We finally left Port Townsend using the Olympic Discovery Trail to Port Angeles. Travis popped a flat almost immediately.
And we all know that flats happen in threes... Ominous beginning to our foray into the wilderness. So it was no surprise that after lunch on the coast, I also popped a flat on my rear wheel. It was a struggle to change.
Also, for those of you out there reading this because you're planning your own bike tour to the Pacific Northwest (all four of you), I would like to say that the riding from Seattle to Port Townsend to Port Angeles is not that great. Yes, there is the Olympic Discovery Trail which allows you to bypass Highway 101, which gets pretty trafficky in the summer, but the scenery was blah and it wasn't easy to ride. We got a strong headwind and it's so damn hilly so I was changing gears up and down and up and down. I would suggest skipping this part and maybe just starting on the coast.
That being said... our first night of camping at Dungeness Park was great. We arrived just as the sun was setting over the Strait of Juan de Fuco.
And the park had bike up campsites that were really gorgeous.
But it got so cold! The fog just blew in up the cliffsides and I got very chilly. I could even see my breath in the morning! Travis wins, he chose a place very unlike Florida. I survived though.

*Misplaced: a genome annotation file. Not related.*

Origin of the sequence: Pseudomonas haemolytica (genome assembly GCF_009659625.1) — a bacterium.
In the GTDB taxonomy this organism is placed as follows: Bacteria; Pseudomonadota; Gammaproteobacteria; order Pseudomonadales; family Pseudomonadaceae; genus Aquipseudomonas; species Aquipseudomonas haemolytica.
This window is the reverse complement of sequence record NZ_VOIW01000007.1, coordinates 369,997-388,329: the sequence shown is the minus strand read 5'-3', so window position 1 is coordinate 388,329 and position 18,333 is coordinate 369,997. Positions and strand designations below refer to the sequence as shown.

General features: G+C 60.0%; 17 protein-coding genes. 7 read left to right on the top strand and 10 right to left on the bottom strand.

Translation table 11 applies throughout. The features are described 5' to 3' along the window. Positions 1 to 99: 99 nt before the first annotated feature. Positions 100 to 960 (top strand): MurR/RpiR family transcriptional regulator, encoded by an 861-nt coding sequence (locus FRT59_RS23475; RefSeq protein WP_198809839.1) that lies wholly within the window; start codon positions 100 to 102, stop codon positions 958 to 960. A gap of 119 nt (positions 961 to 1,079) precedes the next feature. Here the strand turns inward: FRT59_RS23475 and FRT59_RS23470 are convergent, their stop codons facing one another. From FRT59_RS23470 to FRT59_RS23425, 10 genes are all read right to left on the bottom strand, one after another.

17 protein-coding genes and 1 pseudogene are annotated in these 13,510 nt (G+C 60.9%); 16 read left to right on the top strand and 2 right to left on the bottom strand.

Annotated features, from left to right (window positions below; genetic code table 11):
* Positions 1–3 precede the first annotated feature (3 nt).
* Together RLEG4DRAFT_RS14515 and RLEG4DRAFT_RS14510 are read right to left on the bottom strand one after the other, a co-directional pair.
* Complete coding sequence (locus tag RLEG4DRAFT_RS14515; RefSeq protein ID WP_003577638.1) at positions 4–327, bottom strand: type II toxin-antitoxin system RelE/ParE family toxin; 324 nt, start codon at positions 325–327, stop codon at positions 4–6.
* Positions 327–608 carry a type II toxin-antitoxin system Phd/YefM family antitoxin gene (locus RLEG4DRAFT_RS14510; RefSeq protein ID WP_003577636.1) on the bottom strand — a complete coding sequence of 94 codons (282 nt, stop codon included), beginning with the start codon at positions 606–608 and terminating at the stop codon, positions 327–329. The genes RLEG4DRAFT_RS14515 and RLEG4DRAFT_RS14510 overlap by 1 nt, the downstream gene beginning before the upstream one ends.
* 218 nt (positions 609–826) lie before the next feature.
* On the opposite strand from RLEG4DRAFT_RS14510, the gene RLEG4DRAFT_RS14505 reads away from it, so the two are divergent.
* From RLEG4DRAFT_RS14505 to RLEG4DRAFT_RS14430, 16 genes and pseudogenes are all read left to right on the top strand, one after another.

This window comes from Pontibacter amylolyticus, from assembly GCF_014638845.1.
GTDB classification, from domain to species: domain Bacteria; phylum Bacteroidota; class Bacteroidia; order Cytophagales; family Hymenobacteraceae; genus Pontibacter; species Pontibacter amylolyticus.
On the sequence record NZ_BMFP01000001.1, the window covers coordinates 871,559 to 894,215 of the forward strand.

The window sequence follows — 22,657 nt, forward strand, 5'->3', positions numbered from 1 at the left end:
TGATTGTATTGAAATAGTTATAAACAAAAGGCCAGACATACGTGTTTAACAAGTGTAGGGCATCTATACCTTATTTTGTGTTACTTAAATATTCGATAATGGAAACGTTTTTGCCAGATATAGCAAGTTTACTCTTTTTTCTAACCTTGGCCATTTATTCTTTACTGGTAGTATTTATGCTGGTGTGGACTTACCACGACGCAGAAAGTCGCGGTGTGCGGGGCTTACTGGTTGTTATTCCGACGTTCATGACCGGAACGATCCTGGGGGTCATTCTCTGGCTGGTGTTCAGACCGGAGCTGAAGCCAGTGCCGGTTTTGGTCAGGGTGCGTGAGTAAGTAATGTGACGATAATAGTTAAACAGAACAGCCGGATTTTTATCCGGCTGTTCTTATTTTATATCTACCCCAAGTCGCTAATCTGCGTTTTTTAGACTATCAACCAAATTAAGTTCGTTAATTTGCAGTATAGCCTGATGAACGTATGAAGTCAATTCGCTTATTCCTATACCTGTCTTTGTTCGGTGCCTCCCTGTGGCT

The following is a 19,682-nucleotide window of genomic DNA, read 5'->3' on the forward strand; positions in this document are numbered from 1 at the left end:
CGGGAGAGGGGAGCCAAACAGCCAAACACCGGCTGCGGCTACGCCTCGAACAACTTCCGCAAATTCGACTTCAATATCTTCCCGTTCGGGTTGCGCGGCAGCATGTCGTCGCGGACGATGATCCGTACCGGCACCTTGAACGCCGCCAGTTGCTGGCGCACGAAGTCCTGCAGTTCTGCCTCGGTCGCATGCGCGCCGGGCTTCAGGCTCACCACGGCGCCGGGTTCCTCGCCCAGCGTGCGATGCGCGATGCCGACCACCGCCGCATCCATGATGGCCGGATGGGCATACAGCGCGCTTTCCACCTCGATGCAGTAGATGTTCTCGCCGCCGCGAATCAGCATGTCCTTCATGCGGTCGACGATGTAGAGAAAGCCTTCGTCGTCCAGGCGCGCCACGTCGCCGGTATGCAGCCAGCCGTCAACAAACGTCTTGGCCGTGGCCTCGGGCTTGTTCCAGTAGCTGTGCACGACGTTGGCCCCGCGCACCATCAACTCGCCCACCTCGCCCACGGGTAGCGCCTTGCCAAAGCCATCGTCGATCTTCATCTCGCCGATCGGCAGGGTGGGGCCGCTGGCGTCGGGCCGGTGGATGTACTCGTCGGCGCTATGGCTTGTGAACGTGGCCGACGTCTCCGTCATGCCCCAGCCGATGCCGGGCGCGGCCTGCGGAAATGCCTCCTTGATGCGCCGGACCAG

We took a walk down Dungeness Spit, a thin tail of a beach that curls out into the ocean for five miles to form a bay, with a lighthouse at the end. Sometimes baby seal pups hang out on the beach but we didn't see any. But we did see some birds, and some cool eagle breakfast remains.
On our ride out of there, I noticed that the tube I had just replaced was starting to bust through the sidewall of my tire, making a bump every time I rolled over it. When the Olympic Dicovery Trail popped us out at Port Angeles we stopped at bike garage to buy a new tire, the very last 26"x 1.5 in stock in town. We rolled it up and strapped it on my rack, to change later when we had more time, then continued to our campsite for the night- Heart O' the Hills in Olympic National Park.
The campground is only a mere seven miles away from Port Angeles... however they are seven miles STRAIGHT UP. You know where you're driving in the mountains and you see those runaway truck signs when you're traveling into the valley? They start putting those up when it's a 5% grade downhill. Parts of our seven mile climb were an 11% grade uphill. ELEVEN PERCENT. WITH ALL OUR GEAR. We stumbled into our campsite at dusk, stuffed food into our mouths and passed out to rest for the next day's climb to Hurricane Ridge.